For years, emerging market Central Banks have piled into U.S. debt, in order to bolster their foreign currency reserves. This trend intensified amid booming trade surpluses fueled largely by the sale of commodities.
Now, this foreign feast on U.S. debt has come to an end.
Fast forward to present day, the global economy is under pressure from a slowdown in emerging markets, largely spurred by China amid falling oil prices and commodity prices, and capital outflows due to concerns as the U.S. Federal Reserve moves closer to a hike in its near-zero interest rates which has supported the demand for riskier assets in emerging markets.
Now, global Central Banks — including China, Russia, Brazil, and Taiwan — are dumping U.S. debt at the fastest pace on record, the most dramatic shift in the $12.8 trillion Treasury market since the financial crisis.
Previously, all four were large purchasers of U.S. debt.
The shift out of the Treasury market is the latest symptom of this emerging markets slowdown that is now threatening to spill over into the U.S. economy.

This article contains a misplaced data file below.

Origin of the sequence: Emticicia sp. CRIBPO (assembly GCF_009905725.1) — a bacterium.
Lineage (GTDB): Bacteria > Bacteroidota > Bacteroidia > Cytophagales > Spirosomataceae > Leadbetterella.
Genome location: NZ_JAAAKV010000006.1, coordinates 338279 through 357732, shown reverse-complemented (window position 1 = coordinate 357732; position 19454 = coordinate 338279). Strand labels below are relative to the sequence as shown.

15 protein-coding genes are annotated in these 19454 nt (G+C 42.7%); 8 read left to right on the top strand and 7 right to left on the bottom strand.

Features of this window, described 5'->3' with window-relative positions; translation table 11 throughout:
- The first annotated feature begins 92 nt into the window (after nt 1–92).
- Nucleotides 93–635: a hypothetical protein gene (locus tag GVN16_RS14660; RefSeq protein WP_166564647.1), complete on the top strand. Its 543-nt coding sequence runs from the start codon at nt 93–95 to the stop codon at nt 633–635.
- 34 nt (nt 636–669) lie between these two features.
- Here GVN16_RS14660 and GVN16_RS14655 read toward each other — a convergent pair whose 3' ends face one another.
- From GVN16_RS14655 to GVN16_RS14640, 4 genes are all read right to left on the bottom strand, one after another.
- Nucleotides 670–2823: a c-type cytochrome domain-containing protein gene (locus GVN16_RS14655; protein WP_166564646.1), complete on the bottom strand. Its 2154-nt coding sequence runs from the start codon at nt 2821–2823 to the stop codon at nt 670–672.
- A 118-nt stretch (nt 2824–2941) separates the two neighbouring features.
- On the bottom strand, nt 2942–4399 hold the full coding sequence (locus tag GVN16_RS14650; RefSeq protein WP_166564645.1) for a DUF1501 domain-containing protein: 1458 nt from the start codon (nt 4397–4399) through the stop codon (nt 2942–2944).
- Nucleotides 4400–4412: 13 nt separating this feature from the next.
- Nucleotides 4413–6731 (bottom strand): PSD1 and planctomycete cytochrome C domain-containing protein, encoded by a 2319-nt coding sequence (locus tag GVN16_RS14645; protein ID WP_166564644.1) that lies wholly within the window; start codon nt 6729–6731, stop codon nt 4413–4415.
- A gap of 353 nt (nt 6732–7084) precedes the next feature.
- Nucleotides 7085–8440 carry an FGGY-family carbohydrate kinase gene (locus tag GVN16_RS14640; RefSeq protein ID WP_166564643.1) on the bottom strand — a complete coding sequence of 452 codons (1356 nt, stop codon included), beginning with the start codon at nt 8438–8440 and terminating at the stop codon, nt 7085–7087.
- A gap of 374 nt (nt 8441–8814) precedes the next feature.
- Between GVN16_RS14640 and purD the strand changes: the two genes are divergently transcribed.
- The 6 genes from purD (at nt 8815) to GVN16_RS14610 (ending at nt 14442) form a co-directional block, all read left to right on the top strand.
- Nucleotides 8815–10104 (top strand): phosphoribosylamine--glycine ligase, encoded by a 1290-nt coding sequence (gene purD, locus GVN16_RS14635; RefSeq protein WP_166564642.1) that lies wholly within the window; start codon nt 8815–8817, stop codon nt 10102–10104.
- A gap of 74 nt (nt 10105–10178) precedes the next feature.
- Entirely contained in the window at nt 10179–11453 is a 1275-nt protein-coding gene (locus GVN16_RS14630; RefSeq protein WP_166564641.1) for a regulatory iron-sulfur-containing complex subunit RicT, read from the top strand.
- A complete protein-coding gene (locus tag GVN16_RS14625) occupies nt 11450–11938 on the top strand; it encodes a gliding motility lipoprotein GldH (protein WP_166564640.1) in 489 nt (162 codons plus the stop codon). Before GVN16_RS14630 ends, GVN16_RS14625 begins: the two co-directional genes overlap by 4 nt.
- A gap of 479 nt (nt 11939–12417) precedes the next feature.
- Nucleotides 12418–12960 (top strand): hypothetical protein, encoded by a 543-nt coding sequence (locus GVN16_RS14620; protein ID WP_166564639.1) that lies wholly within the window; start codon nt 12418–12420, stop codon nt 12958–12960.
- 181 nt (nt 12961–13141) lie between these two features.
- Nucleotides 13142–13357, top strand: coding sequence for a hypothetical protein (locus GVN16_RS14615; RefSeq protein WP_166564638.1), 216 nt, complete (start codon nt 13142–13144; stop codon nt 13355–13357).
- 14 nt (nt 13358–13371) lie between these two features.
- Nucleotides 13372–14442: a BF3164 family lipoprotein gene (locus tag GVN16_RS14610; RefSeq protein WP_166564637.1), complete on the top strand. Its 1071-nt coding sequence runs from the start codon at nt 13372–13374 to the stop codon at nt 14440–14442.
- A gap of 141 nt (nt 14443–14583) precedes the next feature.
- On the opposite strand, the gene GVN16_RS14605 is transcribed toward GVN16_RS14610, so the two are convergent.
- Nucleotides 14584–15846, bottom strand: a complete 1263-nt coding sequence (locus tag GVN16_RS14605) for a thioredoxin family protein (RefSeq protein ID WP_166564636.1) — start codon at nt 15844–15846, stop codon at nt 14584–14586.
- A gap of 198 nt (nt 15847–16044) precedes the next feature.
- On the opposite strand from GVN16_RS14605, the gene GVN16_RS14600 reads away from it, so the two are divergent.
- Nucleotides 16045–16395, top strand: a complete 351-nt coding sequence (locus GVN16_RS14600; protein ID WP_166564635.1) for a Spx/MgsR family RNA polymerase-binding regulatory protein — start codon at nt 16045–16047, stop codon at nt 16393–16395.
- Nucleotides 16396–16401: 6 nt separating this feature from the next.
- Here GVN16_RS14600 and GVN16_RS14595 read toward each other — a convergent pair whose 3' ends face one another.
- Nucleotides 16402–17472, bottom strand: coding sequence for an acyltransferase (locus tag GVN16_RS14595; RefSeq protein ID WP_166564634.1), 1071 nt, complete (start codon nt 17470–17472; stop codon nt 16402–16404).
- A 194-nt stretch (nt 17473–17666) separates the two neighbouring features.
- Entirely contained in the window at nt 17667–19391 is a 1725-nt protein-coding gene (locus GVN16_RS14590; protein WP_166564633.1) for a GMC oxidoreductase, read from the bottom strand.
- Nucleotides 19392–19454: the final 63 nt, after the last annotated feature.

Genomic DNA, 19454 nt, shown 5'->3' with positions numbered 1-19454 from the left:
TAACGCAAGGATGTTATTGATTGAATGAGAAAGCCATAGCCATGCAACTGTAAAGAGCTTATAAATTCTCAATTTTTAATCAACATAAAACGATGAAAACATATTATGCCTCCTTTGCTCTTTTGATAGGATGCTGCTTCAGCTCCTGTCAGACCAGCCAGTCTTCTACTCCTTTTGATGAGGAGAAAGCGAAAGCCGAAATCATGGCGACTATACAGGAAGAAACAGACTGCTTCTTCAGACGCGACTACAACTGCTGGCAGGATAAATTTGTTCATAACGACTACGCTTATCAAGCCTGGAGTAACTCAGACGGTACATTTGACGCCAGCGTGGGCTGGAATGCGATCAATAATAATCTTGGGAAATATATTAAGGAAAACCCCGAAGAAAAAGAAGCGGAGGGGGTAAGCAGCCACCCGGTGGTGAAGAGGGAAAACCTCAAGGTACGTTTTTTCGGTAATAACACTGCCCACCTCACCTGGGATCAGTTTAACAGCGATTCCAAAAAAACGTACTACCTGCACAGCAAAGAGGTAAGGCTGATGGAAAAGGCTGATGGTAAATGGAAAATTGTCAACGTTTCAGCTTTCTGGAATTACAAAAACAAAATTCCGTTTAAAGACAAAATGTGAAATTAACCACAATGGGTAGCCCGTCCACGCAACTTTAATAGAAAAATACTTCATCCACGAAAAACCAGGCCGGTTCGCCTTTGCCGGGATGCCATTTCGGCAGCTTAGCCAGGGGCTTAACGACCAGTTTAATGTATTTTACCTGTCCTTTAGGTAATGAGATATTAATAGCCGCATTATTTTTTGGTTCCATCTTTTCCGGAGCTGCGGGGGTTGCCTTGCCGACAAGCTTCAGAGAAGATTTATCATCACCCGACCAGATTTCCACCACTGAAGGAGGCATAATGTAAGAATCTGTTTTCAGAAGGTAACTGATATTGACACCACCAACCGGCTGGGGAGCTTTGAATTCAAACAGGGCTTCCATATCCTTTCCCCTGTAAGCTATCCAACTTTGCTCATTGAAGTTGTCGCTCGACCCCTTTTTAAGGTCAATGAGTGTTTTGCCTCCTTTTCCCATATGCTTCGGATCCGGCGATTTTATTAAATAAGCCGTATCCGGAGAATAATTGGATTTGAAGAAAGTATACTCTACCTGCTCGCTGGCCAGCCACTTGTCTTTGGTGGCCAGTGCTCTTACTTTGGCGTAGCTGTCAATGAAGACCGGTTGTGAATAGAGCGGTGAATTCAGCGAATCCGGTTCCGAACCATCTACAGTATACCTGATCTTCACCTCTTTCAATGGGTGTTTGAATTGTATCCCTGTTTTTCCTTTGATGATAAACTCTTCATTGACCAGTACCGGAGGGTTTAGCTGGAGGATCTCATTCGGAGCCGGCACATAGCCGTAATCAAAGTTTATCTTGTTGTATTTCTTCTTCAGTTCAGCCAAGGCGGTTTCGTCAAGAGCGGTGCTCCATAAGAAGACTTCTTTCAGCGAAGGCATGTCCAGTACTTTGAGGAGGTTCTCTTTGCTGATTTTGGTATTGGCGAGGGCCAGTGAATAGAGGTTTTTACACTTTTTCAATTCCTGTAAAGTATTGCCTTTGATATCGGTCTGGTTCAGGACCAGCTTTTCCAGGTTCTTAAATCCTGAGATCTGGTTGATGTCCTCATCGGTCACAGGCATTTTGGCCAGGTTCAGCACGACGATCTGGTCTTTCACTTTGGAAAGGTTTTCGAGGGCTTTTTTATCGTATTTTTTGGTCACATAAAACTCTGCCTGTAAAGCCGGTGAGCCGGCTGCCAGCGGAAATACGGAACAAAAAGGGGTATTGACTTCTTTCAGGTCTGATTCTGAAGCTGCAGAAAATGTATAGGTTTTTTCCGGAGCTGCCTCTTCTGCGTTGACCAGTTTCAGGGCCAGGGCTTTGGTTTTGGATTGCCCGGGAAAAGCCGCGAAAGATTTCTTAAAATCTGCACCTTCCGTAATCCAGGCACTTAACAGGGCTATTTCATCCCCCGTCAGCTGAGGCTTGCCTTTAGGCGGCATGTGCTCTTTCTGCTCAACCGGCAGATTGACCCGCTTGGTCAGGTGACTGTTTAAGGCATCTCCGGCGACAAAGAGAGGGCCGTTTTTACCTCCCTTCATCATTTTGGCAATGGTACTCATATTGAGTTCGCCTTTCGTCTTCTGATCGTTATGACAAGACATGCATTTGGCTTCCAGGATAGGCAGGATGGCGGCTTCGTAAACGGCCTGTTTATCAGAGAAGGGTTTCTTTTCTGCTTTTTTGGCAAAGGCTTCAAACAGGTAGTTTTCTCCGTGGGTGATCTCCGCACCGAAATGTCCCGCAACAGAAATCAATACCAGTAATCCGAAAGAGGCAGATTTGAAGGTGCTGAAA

Foreign official net sales of U.S. Treasury debt maturing in at least a year reached $123 billion in the 12 months ended in July, said Torsten Slok, chief international economist at Deutsche Bank Securities, citing Treasury Department data, The Wall Street Journal (WSJ) reports. This was the biggest decline since official data started to be collected in 1978, according to the WSJ. A year earlier, foreign Central Banks had purchased $27 billion of U.S. notes and bonds.
China, the largest foreign owner of Treasury securities, owned $1.241 trillion Treasury debt at the end of July, down from a record of $1.317 trillion in November 2013, according to the latest data available from the Treasury, the WSJ reports.
And China isn’t alone.
Russia’s holdings of all U.S. Treasury debt fell by $32.8 billion in the year ended in July, according to the latest data available from the U.S. Treasury, according to the WSJ.